Valentino's patience when it comes to Yamaha seems to be wearing thin; despite remaining calm, Rossi has shot a few arrows in Iwata's direction. The problems are well-known: the M1 is not at the level of its rivals and new parts are slow to arrive, as well as failing to resolve the issues.
The Brno test, which the team hoped would be a turning point, proved to be another wasted opportunity and Rossi is not keeping quiet any longer. When asked what his hopes are ahead of 2019, he gets straight to the point.
“Firstly, I really hope the situation improves before the end of this season. I don't expect anything dramatic, because historically Yamaha takes small steps in terms of its evolution. But we need to understand to what extent they want to win and therefore to what extent they are prepared to commit and spend”.
This is the crucial matter, but it's not all, and the Doctor points the finger.
“It looks as if Honda and Ducati have spent more to me, I mean the test teams and investment in people. I'd like them to fully commit and believe that Yamaha has all it needs, both technically and financially speaking, but there needs to be more commitment”.
There are those who look to the past and to Masao Furusawa, the man responsible for Yamaha's rebirth in MotoGP.
“Furusawa was a person of reference for me from a technical standpoint, he helped me to grow a lot. He was also a person who would question things, he made some aggressive and brave moves throughout his career."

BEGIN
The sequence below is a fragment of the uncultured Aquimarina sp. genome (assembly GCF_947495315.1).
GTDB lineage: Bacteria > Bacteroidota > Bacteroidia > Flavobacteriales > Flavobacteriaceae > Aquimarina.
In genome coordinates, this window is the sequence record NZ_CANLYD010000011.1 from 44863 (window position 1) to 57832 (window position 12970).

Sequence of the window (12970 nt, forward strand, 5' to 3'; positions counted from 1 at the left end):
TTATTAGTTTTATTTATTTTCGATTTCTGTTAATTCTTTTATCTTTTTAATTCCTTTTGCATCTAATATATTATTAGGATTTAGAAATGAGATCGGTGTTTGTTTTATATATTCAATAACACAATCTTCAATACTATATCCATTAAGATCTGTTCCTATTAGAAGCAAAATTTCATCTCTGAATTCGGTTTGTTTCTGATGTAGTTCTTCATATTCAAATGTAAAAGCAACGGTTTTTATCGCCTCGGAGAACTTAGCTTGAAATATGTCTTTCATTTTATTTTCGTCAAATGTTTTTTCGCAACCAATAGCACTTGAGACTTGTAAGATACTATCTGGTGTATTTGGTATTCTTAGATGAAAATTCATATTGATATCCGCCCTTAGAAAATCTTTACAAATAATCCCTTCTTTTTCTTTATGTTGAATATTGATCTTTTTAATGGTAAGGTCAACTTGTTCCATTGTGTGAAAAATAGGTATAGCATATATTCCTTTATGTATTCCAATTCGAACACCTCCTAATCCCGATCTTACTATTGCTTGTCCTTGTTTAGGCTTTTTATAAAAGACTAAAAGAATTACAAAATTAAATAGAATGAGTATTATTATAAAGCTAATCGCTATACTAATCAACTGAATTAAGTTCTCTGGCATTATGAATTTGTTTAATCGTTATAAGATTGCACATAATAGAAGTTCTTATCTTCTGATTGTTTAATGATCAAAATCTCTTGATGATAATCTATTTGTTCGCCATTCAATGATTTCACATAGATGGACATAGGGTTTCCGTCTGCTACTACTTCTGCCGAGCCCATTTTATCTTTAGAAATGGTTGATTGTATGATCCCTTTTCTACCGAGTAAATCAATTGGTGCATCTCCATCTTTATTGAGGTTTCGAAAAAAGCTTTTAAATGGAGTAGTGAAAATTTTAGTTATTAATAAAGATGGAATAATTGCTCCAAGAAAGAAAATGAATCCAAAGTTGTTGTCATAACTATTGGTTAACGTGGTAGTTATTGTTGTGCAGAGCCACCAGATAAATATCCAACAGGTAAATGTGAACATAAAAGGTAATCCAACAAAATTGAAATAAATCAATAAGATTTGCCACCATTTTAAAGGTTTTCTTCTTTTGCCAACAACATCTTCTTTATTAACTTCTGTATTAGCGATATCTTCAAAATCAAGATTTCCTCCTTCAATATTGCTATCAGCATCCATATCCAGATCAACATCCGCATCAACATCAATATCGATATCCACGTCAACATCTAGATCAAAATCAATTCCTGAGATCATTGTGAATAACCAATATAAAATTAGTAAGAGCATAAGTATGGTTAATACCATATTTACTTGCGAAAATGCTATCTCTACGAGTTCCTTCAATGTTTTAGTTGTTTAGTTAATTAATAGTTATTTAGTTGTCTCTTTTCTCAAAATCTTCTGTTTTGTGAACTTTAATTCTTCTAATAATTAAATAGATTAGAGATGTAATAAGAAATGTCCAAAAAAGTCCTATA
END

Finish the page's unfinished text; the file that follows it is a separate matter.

Something that's now missing.
“I also got on well with Tsuji - continues Rossi - but now we need people who are prepared to take responsibility as well as some risks, otherwise we'll carry on like this, just getting by”.
The picture Valentino paints is less than reassuring, particularly ahead of such a complicated race as Austria.
“Can I win here? This is one of the worst tracks of the year. We need to stay focused, anything can happen come race day. Last year I struggled, but in 2016 Lorenzo and I were fast, though I didn't do enough for the podium”.
So what can we expect?
“This isn't the best time for us, technically. We need to work well and hold on. I think that the team and I are doing a good job, I'm pleased, but we need to wait for help to arrive. The M1 is a bike I like to ride, if we can improve the acceleration I think we can be competitive”.
Rain is forecast, and it is unclear whether this might help.
“Wet conditions were a nightmare for us last year, the M1 was unrideable and as soon as you tried to speed up you'd crash. This year I hope and believe that our bike is better, though I haven't had much chance to test it in the wet. I'd prefer dry conditions, because I think our electronic limitations may be worse in the wet. A flag-to-flag race? That's not really my field” he concludes with a laugh.